The Redemption of Don Draper

Mad-Men-Don-Draper-1024x1024Have you ever felt shame?  Most of us have never experienced having our shame paraded in front of everyone as our governor has recently had done on the front page of every newspaper, including the New York Times. Perhaps we carry our shame around like an unfortunate sidekick—tucked conveniently forgotten in a pocket or carefully protected by a disguise of respectability.

I have started watching the series, Mad Men. It is not a series for an immature audience, as many of the characters drink and smoke their way through a life of sin and depravity. As I watch each episode, I enjoy watching the opening graphic of a man in a suit falling among the skyscrapers of New York’s commercial district; the buildings are splashed with ads, presumably created by the main character, Don Draper, and his cohorts at Sterling Cooper. I am in Season 5, so we don’t yet know how Don Draper will be redeemed in the end; however, I am sure he is Adam and I hope for his restoration. [I don’t like spoilers, so if you already know the ending of the series, please do not tell me.] At the point where I am currently watching, Don harbors a hidden shame—a secret past–that has been partially, but still not publicly, exposed.

When Jesus was tried and executed almost 2000 years ago, the Sanhedrin planned for His crucifixion to be the public exposition of shame. It was intended to be the revelation of sin and its earned punishment, because this is the basis for a just society. There was only one problem: He was innocent. Instead, His public shame became my private cleansing. Instead of getting what He deserved—a crown and royal robe—He took upon himself my shame and killed it forever so I could have what I could not earn—a future with God for eternity.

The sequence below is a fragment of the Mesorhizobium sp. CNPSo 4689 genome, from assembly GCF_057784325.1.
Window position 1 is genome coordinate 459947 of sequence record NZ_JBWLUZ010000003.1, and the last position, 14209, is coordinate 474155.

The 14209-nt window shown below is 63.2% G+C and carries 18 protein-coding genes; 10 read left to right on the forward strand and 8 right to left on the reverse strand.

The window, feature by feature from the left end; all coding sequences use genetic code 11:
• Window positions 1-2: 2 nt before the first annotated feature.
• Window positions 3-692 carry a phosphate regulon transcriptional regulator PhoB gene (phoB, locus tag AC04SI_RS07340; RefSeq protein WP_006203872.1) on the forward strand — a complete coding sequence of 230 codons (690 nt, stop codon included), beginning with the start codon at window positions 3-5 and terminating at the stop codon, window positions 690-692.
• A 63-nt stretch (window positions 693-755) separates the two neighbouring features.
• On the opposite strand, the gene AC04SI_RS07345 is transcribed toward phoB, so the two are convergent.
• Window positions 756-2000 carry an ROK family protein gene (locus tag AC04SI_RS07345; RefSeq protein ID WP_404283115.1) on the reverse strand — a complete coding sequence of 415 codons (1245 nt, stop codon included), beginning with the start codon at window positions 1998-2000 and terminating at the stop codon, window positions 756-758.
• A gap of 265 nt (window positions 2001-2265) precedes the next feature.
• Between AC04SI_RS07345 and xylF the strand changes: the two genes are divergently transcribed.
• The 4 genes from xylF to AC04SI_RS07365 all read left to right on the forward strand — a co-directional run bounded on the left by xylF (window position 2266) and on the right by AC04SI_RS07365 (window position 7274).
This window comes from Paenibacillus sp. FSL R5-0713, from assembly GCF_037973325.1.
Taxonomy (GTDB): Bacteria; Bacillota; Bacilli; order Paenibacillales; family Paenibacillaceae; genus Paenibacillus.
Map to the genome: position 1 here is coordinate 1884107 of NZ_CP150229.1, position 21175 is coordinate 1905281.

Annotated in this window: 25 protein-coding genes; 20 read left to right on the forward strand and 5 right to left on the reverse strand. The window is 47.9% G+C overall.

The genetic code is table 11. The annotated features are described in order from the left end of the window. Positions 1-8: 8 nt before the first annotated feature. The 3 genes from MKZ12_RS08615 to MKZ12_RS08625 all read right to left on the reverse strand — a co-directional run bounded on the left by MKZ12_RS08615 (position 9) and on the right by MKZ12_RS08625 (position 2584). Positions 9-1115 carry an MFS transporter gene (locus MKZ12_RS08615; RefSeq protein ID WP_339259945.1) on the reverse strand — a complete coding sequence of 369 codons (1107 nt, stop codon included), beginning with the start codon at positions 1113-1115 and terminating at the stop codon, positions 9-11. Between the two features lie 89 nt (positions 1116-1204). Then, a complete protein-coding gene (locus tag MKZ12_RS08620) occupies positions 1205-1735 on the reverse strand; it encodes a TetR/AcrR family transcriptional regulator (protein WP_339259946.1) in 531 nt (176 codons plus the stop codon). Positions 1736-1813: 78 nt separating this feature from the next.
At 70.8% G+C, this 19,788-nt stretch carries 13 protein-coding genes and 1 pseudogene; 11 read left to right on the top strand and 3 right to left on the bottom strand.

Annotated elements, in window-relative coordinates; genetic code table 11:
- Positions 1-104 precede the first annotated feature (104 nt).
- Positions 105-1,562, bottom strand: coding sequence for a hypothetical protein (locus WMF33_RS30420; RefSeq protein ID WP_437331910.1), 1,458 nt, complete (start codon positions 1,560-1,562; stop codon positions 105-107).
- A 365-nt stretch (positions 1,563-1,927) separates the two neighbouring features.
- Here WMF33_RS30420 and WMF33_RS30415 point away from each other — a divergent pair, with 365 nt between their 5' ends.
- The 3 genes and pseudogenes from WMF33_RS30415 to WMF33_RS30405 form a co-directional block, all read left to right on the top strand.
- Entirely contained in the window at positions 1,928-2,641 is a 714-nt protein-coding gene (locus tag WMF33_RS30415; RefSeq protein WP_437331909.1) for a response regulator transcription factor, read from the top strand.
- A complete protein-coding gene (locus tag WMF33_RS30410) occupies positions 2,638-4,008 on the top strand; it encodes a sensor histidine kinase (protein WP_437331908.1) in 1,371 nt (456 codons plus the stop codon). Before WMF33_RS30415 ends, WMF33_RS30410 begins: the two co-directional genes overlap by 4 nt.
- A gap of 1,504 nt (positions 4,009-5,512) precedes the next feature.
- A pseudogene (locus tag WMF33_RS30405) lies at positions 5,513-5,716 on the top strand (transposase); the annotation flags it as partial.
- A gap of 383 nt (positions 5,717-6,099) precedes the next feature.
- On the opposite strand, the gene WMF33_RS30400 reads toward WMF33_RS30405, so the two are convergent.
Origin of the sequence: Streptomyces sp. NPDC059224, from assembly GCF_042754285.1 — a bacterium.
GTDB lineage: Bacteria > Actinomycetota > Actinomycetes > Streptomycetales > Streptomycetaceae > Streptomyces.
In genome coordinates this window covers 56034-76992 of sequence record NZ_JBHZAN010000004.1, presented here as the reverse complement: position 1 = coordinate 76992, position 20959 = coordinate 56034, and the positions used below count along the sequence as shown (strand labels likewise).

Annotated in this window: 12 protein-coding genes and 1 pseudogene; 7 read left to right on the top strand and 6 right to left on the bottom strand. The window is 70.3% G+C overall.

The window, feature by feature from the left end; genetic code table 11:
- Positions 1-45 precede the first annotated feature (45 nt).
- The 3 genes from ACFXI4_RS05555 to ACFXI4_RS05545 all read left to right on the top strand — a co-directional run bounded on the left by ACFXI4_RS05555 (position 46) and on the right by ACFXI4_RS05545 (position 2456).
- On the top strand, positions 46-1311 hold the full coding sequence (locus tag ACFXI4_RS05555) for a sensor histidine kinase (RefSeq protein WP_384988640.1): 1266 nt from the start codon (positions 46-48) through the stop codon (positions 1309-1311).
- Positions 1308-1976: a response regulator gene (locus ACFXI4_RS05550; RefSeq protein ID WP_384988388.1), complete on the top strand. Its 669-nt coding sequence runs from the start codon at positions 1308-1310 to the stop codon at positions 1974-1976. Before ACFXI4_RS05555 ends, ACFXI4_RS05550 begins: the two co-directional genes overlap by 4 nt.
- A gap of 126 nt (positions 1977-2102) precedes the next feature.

On a hill far away stood an old rugged Cross–
The emblem of suff’ring and shame.
And I love that old Cross where the dearest and best
For a world of lost sinners was slain.

So I’ll cherish the old rugged Cross
‘Til my trophies at last I lay down.
I will cling to the old rugged Cross,
and exchange it some day for a crown.

Now, I don’t have to carry that shame around with me any longer. I can confess my sin, knowing He will not condemn, even though He is the most worthy of judges.

If we confess our sins, He is faithful and just and will forgive us our sin and will purify us from all unrighteousness. [I John 1:9]

If God is for us, who can be against us? [Romans 8:31]

I hope Don Draper finds reconciliation with his past and that Betty can lose the 30 pounds she has gained. I hope the governor will confess his sin and repent, asking for his wife’s and the public’s forgiveness. I hope I will always have the courage to take my private shame out of my pocket so that God can see what He already knows is there.


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